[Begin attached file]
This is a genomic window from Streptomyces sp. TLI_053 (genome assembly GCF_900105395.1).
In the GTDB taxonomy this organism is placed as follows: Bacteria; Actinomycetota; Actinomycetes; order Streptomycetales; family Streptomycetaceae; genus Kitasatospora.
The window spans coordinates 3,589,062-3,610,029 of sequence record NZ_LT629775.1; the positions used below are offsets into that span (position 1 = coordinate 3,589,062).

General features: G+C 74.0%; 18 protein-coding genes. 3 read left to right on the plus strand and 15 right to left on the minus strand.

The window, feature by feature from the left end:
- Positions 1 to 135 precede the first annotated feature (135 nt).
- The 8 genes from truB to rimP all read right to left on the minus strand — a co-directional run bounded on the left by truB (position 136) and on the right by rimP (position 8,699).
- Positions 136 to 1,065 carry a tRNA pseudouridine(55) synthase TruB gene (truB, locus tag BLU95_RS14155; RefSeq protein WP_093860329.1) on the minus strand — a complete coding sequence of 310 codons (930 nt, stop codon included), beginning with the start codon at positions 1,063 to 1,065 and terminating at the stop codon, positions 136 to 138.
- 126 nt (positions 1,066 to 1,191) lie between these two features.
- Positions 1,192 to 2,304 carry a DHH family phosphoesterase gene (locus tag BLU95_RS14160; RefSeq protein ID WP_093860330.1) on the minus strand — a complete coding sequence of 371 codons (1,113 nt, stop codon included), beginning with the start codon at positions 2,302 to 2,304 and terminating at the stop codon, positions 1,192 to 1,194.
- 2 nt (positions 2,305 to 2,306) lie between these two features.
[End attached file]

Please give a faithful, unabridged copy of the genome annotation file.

This is a genomic window from Streptomyces sp. TLI_053 (genome assembly GCF_900105395.1).
In the GTDB taxonomy this organism is placed as follows: Bacteria; Actinomycetota; Actinomycetes; order Streptomycetales; family Streptomycetaceae; genus Kitasatospora.
The window spans coordinates 3,589,062-3,610,029 of sequence record NZ_LT629775.1; the positions used below are offsets into that span (position 1 = coordinate 3,589,062).

General features: G+C 74.0%; 18 protein-coding genes. 3 read left to right on the plus strand and 15 right to left on the minus strand.

The window, feature by feature from the left end:
- Positions 1 to 135 precede the first annotated feature (135 nt).
- The 8 genes from truB to rimP all read right to left on the minus strand — a co-directional run bounded on the left by truB (position 136) and on the right by rimP (position 8,699).
- Positions 136 to 1,065 carry a tRNA pseudouridine(55) synthase TruB gene (truB, locus tag BLU95_RS14155; RefSeq protein WP_093860329.1) on the minus strand — a complete coding sequence of 310 codons (930 nt, stop codon included), beginning with the start codon at positions 1,063 to 1,065 and terminating at the stop codon, positions 136 to 138.
- 126 nt (positions 1,066 to 1,191) lie between these two features.
- Positions 1,192 to 2,304 carry a DHH family phosphoesterase gene (locus tag BLU95_RS14160; RefSeq protein ID WP_093860330.1) on the minus strand — a complete coding sequence of 371 codons (1,113 nt, stop codon included), beginning with the start codon at positions 2,302 to 2,304 and terminating at the stop codon, positions 1,192 to 1,194.
- 2 nt (positions 2,305 to 2,306) lie between these two features.